He didn’t even want to think about his sex life. Already anemic, it would likely take a turn for the non-existent. How could he ever hope to find the courage to ask Colleen on a date? Ever take her on a Caribbean vacation? Ever make-love to her on the beach, if he were playing host to one or more of those hideous diseases?

    The corpse juice collided with Scott’s eye, coating the globe in an unspeakable liquid film and for a moment the whole world was red. Time returned to normal and Scott blinked furiously to clear his vision. When he could see he flung himself at the emergency eye-wash station and began flooding both of his eyeballs with water.

    “Oh my god, Scott! I’m so sorry!” Colleen dropped the lung back into the dead man’s chest and rushed to Scott’s side. “Are you all right?”

    He didn’t know. Might not know for months. “I’m fine. Just a bit of corpse juice. This isn’t the first time one of us has gotten splashed or stuck, and probably won’t be the last.”

    “I’m just so sorry. It slipped and I—”

    “Don’t worry about it, Colleen. It’s my own stupid fault for not putting on goggles.”

    “Well thank goodness he’s clean.”

    Scott pulled his face from the inverted waterfalls and stared at Colleen.

    “What do you mean he’s clean?”

    “No kidneys,” she said, “Organ donor. He’s clean.”

    “Oh, thank God, I’m not going to die.“ Scott said, sliding to the floor. Colleen sat down beside him.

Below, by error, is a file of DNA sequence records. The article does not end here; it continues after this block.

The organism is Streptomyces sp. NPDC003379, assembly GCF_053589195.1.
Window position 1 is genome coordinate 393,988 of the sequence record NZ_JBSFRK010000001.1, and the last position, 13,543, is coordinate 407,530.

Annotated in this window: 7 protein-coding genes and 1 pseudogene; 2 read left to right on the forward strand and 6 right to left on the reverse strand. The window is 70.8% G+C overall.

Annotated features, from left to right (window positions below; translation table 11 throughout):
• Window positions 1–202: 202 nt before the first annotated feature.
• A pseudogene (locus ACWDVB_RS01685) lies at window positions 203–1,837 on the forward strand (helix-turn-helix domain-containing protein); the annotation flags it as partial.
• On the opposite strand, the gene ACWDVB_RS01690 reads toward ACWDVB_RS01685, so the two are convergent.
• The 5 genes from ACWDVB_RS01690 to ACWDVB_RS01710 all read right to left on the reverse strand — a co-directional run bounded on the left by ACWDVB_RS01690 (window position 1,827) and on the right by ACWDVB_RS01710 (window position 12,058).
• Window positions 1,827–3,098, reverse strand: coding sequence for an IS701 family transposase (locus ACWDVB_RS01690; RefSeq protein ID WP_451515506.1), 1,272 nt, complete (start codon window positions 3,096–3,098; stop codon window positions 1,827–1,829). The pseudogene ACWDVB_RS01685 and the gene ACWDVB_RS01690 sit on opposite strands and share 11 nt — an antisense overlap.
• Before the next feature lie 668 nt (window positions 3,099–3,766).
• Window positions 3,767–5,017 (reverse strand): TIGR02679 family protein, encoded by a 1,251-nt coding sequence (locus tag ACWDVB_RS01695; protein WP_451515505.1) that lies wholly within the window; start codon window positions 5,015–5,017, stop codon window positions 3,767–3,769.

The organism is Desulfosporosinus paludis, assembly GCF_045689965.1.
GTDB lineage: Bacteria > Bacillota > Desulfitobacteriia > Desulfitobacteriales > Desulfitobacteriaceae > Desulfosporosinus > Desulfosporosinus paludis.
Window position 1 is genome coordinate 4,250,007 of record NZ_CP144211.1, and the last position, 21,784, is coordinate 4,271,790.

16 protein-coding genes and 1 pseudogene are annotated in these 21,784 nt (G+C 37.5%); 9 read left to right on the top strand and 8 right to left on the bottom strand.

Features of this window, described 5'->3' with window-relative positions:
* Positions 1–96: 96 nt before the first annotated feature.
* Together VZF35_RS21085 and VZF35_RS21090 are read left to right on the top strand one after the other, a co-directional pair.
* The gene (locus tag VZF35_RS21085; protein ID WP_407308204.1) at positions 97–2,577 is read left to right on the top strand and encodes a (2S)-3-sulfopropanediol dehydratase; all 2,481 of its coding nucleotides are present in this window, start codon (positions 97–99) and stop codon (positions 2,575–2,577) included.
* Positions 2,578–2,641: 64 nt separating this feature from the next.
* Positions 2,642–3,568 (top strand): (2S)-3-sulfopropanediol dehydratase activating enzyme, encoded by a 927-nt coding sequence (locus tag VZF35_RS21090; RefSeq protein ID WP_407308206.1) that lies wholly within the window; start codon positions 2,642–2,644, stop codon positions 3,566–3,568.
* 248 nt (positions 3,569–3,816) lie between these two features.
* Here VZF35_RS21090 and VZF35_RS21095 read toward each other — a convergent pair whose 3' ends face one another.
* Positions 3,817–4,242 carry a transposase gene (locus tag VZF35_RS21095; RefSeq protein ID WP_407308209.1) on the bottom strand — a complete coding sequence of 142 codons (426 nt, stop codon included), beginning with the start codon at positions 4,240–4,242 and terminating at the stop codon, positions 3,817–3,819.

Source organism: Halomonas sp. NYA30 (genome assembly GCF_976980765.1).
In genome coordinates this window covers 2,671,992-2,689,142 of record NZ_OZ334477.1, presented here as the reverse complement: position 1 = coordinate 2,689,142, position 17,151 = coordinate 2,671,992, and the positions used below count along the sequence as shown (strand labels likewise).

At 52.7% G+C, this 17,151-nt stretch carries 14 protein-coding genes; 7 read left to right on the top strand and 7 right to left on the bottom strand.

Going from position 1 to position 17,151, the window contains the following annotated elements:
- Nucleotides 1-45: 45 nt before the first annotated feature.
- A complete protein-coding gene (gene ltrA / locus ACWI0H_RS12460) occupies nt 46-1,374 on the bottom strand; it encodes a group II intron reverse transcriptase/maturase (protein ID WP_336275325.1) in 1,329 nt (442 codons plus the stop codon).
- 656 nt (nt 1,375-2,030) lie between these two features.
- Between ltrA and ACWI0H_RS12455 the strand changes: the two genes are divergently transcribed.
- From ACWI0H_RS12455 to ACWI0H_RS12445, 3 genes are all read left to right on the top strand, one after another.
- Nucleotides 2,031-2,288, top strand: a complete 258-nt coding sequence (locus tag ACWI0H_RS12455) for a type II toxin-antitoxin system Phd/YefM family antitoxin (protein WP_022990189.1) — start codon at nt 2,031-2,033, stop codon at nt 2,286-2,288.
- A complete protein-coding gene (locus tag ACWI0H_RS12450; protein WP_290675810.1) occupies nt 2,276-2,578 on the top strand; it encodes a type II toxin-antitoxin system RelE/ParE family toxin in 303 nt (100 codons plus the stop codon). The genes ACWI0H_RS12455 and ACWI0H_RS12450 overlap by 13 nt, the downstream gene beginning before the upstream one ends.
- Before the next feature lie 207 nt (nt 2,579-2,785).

“I’m sorry, Scott. Really I am. Is there anything I can do to make it up to you?”

    “You could let me take you on a date.”

    Colleen laughed and winked. “Only if you promise to wear protection.”

  2. "Forgotten"

    It hit Jaime, then, what he’d forgotten. Then. Not a week earlier, when it might have done some good. THEN, that single, wretched instant, and not a thing he could do about it.

    It wasn’t like he hadn’t prepared. For years he’d trained: a year of wrestling; five years of marathoning and cross-country skiing. Even six months of ballet squeezed in (which, as a forty-year-old man, he’d had a tough time defending to his wife). And now at forty-three, he stood taller and more toned than his eye-rolling, hockey-playing (was it hockey?) teenaged son. He had upgraded himself from polo shirts to dark suits, at first; then double-breasted silks; now finally fitting himself in yellows and blues, sometimes even with sequins. He felt alive.

    They had sacrificed painstakingly, disregarding birthday presents and Easter baskets in saving for this glorious three weeks’ vacation.

    “It’ll be worth it; you’ll see!” Jaime said the week before Christmas to his son, who stared speechlessly at the empty floor beneath their artificial tree. Something unrecognizable sparked in the boy’s eyes for a moment before he shrugged and turned away. At some vague level Jaime suspected his son might feel a shade less supportive than he let on. The deposit is already paid, Jaime reminded him loudly and often, and there is no going back.